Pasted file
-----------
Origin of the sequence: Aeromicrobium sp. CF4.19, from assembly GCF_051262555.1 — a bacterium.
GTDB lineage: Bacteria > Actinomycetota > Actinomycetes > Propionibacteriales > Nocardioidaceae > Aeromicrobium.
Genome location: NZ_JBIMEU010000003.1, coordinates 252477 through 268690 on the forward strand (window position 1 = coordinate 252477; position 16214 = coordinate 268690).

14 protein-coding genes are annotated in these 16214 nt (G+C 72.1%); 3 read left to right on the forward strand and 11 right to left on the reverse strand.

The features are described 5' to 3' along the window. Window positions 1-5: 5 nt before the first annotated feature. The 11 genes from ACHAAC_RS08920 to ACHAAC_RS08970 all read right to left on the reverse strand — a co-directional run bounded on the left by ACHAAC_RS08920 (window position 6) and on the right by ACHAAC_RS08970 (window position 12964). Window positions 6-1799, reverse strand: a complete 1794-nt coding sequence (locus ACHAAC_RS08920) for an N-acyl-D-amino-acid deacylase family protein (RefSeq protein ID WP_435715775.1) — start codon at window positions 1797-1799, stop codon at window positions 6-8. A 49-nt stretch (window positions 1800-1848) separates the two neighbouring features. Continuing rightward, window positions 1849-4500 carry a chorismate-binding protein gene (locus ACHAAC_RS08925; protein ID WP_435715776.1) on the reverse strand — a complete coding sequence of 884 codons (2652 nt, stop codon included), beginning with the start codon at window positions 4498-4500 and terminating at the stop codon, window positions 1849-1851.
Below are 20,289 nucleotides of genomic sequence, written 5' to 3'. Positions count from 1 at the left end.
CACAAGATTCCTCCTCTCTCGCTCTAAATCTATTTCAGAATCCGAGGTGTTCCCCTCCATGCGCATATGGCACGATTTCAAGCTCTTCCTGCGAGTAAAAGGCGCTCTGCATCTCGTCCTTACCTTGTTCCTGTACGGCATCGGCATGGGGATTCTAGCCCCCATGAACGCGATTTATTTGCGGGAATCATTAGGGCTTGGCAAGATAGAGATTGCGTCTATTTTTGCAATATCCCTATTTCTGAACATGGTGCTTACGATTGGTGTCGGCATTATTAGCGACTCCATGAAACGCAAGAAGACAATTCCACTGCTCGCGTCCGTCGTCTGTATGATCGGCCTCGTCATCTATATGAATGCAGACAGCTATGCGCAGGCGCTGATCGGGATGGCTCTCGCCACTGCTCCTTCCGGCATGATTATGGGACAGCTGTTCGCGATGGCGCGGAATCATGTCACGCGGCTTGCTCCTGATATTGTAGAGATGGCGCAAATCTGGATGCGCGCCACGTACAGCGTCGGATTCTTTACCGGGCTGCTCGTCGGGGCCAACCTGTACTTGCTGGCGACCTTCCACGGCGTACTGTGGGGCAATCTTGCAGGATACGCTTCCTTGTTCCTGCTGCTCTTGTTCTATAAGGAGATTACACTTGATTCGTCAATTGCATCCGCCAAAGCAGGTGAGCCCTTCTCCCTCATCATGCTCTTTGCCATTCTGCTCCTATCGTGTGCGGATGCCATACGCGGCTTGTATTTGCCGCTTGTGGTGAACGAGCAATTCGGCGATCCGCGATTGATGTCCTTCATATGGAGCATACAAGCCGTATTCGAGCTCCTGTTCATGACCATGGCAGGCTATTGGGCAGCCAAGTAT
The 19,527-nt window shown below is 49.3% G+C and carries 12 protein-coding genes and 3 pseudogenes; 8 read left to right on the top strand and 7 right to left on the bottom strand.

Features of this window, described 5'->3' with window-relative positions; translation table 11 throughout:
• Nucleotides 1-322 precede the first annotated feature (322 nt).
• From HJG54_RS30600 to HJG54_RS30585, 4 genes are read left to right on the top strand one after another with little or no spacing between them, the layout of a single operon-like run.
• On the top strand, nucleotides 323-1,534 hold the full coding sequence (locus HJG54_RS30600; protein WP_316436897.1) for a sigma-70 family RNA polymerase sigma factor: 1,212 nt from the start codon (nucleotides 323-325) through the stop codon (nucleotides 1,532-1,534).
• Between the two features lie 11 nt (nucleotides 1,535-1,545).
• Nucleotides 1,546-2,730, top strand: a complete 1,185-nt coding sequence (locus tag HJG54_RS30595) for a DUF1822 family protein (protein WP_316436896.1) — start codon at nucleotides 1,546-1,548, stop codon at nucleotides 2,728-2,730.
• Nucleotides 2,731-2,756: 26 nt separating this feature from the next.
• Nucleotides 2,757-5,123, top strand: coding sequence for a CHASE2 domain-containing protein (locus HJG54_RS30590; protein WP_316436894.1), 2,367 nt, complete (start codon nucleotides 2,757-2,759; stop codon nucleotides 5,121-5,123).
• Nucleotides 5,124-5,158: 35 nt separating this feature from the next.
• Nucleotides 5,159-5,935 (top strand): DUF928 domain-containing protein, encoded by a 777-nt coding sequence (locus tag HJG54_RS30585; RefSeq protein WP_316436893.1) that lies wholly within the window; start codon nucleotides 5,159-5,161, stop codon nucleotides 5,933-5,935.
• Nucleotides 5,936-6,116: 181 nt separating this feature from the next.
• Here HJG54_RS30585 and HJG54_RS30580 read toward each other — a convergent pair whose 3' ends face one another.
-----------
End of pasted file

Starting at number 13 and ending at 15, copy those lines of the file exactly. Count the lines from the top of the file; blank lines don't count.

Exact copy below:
• Between the two features lie 11 nt (nucleotides 1,535-1,545).
• Nucleotides 1,546-2,730, top strand: a complete 1,185-nt coding sequence (locus tag HJG54_RS30595) for a DUF1822 family protein (protein WP_316436896.1) — start codon at nucleotides 1,546-1,548, stop codon at nucleotides 2,728-2,730.
• Nucleotides 2,731-2,756: 26 nt separating this feature from the next.